It used to be, years ago, that when you entered the hospital you were my patient.
But some years ago the terminology changed (as does all things) and you suddenly became my "client".
You are a health care consumer and make choices based on your needs.
But I... as an older nurse... have a problem with this terminology.
And no... to me, you are still my patient as opposed to my client.
And that is because this business of health care is indeed more than a business, particularly when viewed as a nurse.
That is why I have posted this photo of a cactus made up of budding fruit, prickly thorns and encompassed by a heart.
As a nurse... that heart symbolizes caring, and that is what nurses do.
This is far above and beyond a business.
Quite frankly, I don't care if you have been picked up off the street, are indigent,
if you are black or white, or if you are wealthy or on the board of my local hospital.
You will all be treated the same.
Nursing is a humanitarian service to those who are sick and in need of care. I cannot do otherwise.
Perhaps that's why I find the politics and financial aspects of health care so mind-boggling.
And I will be the first to admit that I do not understand it all.
Now in my mind, to be a health care consumer, you need to be on a level playing field and understand the rules of the game.
Just as you do when you visit your favorite fast-food establishment:
you walk in, look at the offerings and their cost and make your choice.
But can you, as a client, in a hospital, do the same?
Most people who are admitted to the hospital are in a crisis situation requiring medical or surgical care.
There is no list posted of costs of services, doctors fees, test fees, and the like.
And you are in no position to dicker over cost.
If you are lucky... you have insurance. And even then, it is a bit of a crap-shoot.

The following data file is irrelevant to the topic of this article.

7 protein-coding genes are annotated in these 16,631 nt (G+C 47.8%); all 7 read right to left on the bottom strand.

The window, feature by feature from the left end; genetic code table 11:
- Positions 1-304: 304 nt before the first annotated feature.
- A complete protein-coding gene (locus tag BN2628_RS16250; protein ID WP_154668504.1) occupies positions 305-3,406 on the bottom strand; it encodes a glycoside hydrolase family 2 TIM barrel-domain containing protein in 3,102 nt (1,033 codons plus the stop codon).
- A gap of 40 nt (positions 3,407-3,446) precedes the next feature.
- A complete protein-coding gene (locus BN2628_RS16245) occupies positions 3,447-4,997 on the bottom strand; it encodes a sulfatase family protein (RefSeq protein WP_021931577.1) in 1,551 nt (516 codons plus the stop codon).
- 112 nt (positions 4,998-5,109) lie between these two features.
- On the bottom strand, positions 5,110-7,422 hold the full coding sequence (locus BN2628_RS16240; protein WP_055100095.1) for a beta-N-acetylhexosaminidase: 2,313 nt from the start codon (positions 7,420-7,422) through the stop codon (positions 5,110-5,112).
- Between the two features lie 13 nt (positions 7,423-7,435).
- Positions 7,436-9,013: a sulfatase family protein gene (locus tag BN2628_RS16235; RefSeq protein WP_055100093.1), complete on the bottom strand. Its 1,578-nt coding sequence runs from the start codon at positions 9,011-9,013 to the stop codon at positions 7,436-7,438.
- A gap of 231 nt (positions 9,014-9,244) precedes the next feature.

And this is where it becomes particularly complicated.
The insurance companies wield a lot of weight. Some things they cover and some they do not.
Some doctors are under that plan, and some are not.
Some procedures they will only cover a pittance of the cost.
Do you really know what is covered and what is not?
And when it comes to cost... we open another hornets nest.
You see... hospitals have a "hidden tax"... this is the hidden gap between costs and charges
as was reported in the Dallas Morning News by Jason Roberson, and I quote:
"That is why patients are charged $5 for an aspirin and $5,000 for a one-night stay."
The actual costs often are a fraction of their asking prices.
As a personal example... I was recently in the hospital for 12 HOURS (listed as "observation")
and my hospital bill came close to $9,000!!! Thank goodness I had insurance! (And what if I did not?)
And look at the charges... doctor's fee for less than five minutes at the bedside... over $1,000!
That bag of salt water intravenous fluid... over $100 dollars.
BASIC blood tests... over $1,000!
And the costs of medications... that's another story!
And the list goes on.
I understand that hospitals must be run as a business and in doing so, must look to cover their costs.
The amount charged is not actual costs but rather for the amounts not covered by
insurance, medicare, medicaid as well as the destitute who have no insurance.
It all gets spread around to stay in business. And yes, I do want a pay check for what I do.
I believe that's called the cost-to-charge ration.
These costs incorporate gross salaries, equipment, in-patient services, ancillary services, etc.
Like I said... this is a complicated business!
As a nurse... your caregiver... I am astounded at the costs.
I do not see these when I deliver care, but that would not change the care that I give.
I have a high standard to meet and I will do all in my power to give you that care,
protect you from harm, to prevent infection and to educate you and your family
so that you may return home as quickly as possible.
I often tell my patients... "I don't like sick people. I want you to get well and go home!"
The point of all of this... to make you aware that health care costs are through the roof,
that we all will need care sooner or later, and that it is difficult to truly be a health care consumer in making our choices,
as much of the decision making is out of our control.
And as far as all of those tests being ordered... much is driven due to litigation, and this is nationwide.
I do believe we all need health care coverage.
Even the most minor illness, particularly without insurance... can be devastating financially.
The more we understand, hopefully, the better decisions we can make.
But for now... you will remain my "patient", and I can only hope that in spite of the thorns along the way,
that you will continue to thrive and that your life will become more fruitful!
And I share this from my heart...